Supply chain collaboration

In the past three decades, a number of firms have established collaborations with other supply chain members (Ramanathan & Gunasekaran 2014). A number of studies have identified cost reduction, profit, forecast accuracy and inventory control as the benefits that are derived from supply chain collaborations (Aviv, 2007; Gavirneni et al., 1999; Lee et al., 2000). According to Cao and Zhang (2011), realising these benefits requires that supply chain members incorporate the seven dimensions essential to collaborative relationships, that is, information sharing, goal congruence, decision synchronisation, incentive alignment, resource sharing, communication and joint knowledge creation. However, collaborations are characterised by uncertain environments (Langroodi & Amiri, 2016; Qu & Yang, 2015), composite structural relationships (Arkhipov & Ivanov, 2011; Cheng, Chen, & Chen, 2014), inequitable information sharing (Ganesh, Raghunathan, & Rajendran, 2014) and decentralised individual decision-making (Lu, Lau, & Yiu, 2012) amongst others.

Gunasekaran, Patel, and McGaughey (2004) and Danese (2007) therefore stress that it is important that firms assess their own strengths and weaknesses in order to determine the standard of collaboration that is most appropriate. Once a collaborative relationship has been established, trust and commitment will assume a critical role in the relationship’s development (Kumar et al., 2017). Nyaga et al. (2010) also confirmed that there is a correlation between trust, commitment and collaboration. Simatupang and Sridharan (2005) define collaboration as two or more supply chain firms cooperating to build a competitive edge through information sharing, joint decision-making and the sharing the benefits of greater profits resulting from satisfying customer needs. This study however adopts a definition from Kumar and Banerjee (2012) who assert that collaboration is:

to devise a set of strategies in which two or more independent external (firms) and internal (within the firm) actors with different complementary capabilities achieve their common aspirations and goals in a competitive environment that cannot be achieved individually. (p. 407)

Supply chain integration

In today’s business environment, integration is perceived as a competitive strategy (Li & Chen, 2017). It is conceived that firms approach integration with the aim of acquiring benefits such as improved quality, decrease in production costs, increased supply chain efficiency and strategic advantage over competitors (Investopedia, 2015). As supply chains are judged with respect to value, integration has been accepted as fundamental (Huo et al., 2014). More so, it is viewed in this light given that traditional management practices such as monetary incentives, training and sharing best practices may have partial impact on reducing risk (Srinivasan & Kurey, 2014). Even more so, it is believed that supply chain integration is indispensable for achieving economic and environmental goals as opposed to improving business practices alone.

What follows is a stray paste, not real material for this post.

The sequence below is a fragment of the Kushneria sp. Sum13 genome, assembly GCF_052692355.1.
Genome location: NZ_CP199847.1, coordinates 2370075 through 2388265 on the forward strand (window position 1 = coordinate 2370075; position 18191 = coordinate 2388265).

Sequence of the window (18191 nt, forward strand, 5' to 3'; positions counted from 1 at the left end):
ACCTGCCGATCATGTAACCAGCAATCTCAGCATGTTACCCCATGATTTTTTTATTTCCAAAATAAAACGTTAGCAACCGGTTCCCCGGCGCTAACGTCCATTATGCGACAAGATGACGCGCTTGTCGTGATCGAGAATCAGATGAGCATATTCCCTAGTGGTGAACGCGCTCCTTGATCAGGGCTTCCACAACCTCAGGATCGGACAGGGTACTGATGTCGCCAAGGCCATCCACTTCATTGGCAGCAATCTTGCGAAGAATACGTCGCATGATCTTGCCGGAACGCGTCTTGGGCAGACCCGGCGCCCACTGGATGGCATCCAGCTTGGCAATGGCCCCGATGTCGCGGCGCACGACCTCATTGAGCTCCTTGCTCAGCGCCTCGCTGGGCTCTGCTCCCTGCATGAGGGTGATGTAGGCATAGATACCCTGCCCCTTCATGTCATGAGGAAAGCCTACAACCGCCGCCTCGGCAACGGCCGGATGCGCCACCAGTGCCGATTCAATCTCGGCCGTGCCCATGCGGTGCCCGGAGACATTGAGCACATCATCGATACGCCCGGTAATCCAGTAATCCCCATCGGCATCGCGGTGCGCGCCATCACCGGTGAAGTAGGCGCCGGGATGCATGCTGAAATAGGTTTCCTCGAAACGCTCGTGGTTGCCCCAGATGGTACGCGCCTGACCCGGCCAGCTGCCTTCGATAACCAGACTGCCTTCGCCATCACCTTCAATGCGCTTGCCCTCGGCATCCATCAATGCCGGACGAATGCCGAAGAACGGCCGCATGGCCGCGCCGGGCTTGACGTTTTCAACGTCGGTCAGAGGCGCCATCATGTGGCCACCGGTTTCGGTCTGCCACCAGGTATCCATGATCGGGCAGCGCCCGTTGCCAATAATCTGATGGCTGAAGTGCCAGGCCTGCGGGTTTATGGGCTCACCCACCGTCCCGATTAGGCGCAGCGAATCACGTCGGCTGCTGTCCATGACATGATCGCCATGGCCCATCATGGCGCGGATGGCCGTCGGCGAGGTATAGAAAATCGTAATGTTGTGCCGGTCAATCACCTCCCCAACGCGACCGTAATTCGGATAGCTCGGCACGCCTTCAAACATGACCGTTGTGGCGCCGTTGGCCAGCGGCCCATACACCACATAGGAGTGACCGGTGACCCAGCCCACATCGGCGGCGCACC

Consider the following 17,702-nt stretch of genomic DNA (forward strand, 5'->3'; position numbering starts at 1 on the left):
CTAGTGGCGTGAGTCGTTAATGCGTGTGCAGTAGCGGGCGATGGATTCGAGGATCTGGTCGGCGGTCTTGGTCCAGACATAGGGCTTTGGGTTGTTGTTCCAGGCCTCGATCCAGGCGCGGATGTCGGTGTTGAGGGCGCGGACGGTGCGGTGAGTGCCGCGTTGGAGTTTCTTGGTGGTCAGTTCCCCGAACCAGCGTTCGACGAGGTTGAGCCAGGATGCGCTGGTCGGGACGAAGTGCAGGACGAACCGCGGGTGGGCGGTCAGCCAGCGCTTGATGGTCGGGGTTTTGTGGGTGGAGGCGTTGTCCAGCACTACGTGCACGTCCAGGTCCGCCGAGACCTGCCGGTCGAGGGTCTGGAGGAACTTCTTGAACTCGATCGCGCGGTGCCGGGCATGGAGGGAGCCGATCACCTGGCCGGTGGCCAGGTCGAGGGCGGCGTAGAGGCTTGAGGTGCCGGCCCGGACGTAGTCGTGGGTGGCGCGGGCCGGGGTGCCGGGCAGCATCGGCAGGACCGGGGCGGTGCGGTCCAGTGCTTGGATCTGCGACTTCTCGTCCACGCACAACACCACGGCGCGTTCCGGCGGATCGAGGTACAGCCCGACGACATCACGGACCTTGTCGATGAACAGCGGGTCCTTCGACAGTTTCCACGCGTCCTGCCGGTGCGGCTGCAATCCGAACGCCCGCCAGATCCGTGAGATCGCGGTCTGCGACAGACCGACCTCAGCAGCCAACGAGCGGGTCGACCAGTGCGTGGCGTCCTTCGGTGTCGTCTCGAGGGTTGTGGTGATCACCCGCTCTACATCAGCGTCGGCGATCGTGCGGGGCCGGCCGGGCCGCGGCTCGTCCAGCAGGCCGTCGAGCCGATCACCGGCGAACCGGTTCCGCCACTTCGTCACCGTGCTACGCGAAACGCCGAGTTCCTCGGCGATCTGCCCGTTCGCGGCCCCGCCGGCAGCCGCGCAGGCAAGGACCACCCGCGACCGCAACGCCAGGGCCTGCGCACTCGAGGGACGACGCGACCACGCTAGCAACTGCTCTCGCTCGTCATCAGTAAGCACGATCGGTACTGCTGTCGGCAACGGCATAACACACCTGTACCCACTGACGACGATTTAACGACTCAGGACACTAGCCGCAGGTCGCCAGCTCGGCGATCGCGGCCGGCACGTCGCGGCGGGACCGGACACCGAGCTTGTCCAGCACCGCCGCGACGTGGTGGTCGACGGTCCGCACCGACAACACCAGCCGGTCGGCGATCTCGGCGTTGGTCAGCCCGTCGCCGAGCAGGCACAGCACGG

It is supported in the supply chain integration literature that integration may affect performance outcomes in different ways (Flynn et al., 2010; Zhao, Huo, Sun, & Zhao, 2013). However, despite strengthening the competitive advantage of supply chain partners, it is contended that integration intensifies the competition between the two firms (Li & Chen, 2017). Huo et al. (2014) define supply chain integration as:

the degree to which an organization’s internal functions and external supply chain partners strategically and operationally collaborate with each other to jointly manage intra- and inter-organizational quality-related relationships, communications, processes, etc., with the objective to achieve high levels of quality-related performance at low costs. (p. 39)

For the purpose of this study, supply chain integration is defined as the extent to which a firm strategically collaborates with its supply chain members and collaboratively administers intra- and inter-organisational processes (Flynn et al., 2010).

Supply chain performance

In recent years, there has been a growing shift for businesses to increase their product and service offerings for the objective of providing more consumer choice and creating more opportunities to outperform competitors (Um et al., 2017). This trend has therefore drawn attention to supply chain performance by both academics and practitioners. Yang and Burns (2003) argue that supply chain partners need to be in unity in order to respond to changes in customer requirements. More so, it is noted in the literature that it is significant to ascertain not only the manner in which supply chain partners are proactive but also the manner in which they strive for sustainability (Schaltegger & Burritt, 2014).